Many of us inherited a dream. In the dream everyone is pursuing their individual interests. In the dream everyone has a job, the kids are in school learning the skills to get an even better job and we are all on the path to the happiness we deserve. But it is only a dream. We all really know that there is more required of us than the pursuit of happiness.
We thought that we can control the world, which limits us in the same way that thinking the sun revolves around the earth limited our view of the universe. We thought that humans are the pinnacle of evolution. That thought keeps us mired in poverty in the same way that believing that the earth is flat kept sailors near the shore. From this perspective we just can’t see all the wonderful things that are possible from a deeper understanding of our place in the world.
There is a different perspective.
As we begin to understand that we are a part of something greater than ourselves, we begin to see a whole new world of possibilities and responsibilities.
It is this perspective, this understanding of our place in the world, this something greater than ourselves, that we study at the Living Systems Institute. It is a pattern of interactions among the living things in a place. In the same way that an individual cell exists as a functional part of a body, each of us exists as a functional part of the pattern of interactions in the place where we live. We call this pattern of interactions ecosystem and community and it is both.
Each cell in your body depends on you as a whole. Your body can be sickly or it can be healthy. Each of our cells depends on the body being healthy and the body depends on each cell being healthy. Like you, the community in which we find ourselves can be sickly or healthy.
We cannot ignore the needs of the living things around us . . .
As we learn these lessons about our relationships within our community we can begin to update the dream. It is the realization that we cannot ignore the needs of the living things around us. A healthy world needs all its parts. We can dream a dream in which humans are the species that sees to the needs of all those parts.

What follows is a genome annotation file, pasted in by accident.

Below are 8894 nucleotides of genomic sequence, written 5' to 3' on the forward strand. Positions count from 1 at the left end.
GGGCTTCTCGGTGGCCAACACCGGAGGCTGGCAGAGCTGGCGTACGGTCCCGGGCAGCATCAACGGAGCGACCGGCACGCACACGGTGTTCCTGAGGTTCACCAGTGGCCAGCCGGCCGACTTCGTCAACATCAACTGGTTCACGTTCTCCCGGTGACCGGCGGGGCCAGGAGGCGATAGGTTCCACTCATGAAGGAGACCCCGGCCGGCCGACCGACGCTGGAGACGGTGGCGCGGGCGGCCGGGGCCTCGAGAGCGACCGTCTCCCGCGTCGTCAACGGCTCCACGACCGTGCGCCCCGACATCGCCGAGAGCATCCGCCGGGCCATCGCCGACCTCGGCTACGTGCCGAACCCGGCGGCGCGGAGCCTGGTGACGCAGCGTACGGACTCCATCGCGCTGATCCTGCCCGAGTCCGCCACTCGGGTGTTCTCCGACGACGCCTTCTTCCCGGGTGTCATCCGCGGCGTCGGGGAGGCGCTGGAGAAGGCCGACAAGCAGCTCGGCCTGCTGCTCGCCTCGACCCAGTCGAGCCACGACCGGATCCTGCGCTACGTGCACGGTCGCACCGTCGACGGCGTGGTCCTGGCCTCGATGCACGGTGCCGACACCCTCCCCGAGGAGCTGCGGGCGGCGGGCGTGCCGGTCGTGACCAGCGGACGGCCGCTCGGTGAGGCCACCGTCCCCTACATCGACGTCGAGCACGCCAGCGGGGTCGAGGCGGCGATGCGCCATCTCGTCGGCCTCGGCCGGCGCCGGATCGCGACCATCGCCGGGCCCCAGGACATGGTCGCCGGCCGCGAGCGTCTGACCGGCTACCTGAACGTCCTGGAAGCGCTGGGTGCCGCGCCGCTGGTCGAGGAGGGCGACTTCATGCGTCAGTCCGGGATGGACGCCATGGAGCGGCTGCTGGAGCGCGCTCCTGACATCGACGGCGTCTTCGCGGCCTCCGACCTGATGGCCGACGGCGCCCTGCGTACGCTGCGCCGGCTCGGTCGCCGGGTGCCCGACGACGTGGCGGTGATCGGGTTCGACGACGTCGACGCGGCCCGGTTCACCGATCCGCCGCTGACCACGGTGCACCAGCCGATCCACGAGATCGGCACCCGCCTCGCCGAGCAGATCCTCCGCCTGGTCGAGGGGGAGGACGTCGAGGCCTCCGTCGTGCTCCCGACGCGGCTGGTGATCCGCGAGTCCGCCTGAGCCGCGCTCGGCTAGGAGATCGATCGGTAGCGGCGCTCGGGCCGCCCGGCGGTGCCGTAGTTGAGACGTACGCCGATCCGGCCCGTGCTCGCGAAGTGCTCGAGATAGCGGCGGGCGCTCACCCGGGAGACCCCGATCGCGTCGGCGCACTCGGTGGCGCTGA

From the perspective of the old dream we cannot see solutions to habitat loss, climate change, poverty and violence. As we change perspective we begin to see that each of these is merely a symptom of the sickness within our community. We can begin to see that a sick community is missing the contribution of missing organisms in the same way that a sick body is missing the contribution of the cells necessary for health. We can find ways to nurture the missing organisms and attract their contribution. We will find that as we are successful in addressing the needs of those missing the community begins to regain its health.
In the Agents of Habitat series we go into details about restoring what is missing. There are things that each missing organism needs in order to participate in the pattern. There are things that each participating organism contributes to the pattern. When we supply what an organism needs to participate the community benefits from its contributions.
These are simple principles. When the community has all its organisms it will build resources into itself cycle over cycle. A community without the vital contributions of all its organisms runs down and becomes sickly. The organisms remaining in the community suffer as a result. A community building resources into itself cycle over cycle is becoming healthy and participating organisms benefit as a result. In a community that is sick there are organisms excluded. A healthy community is an inclusive community.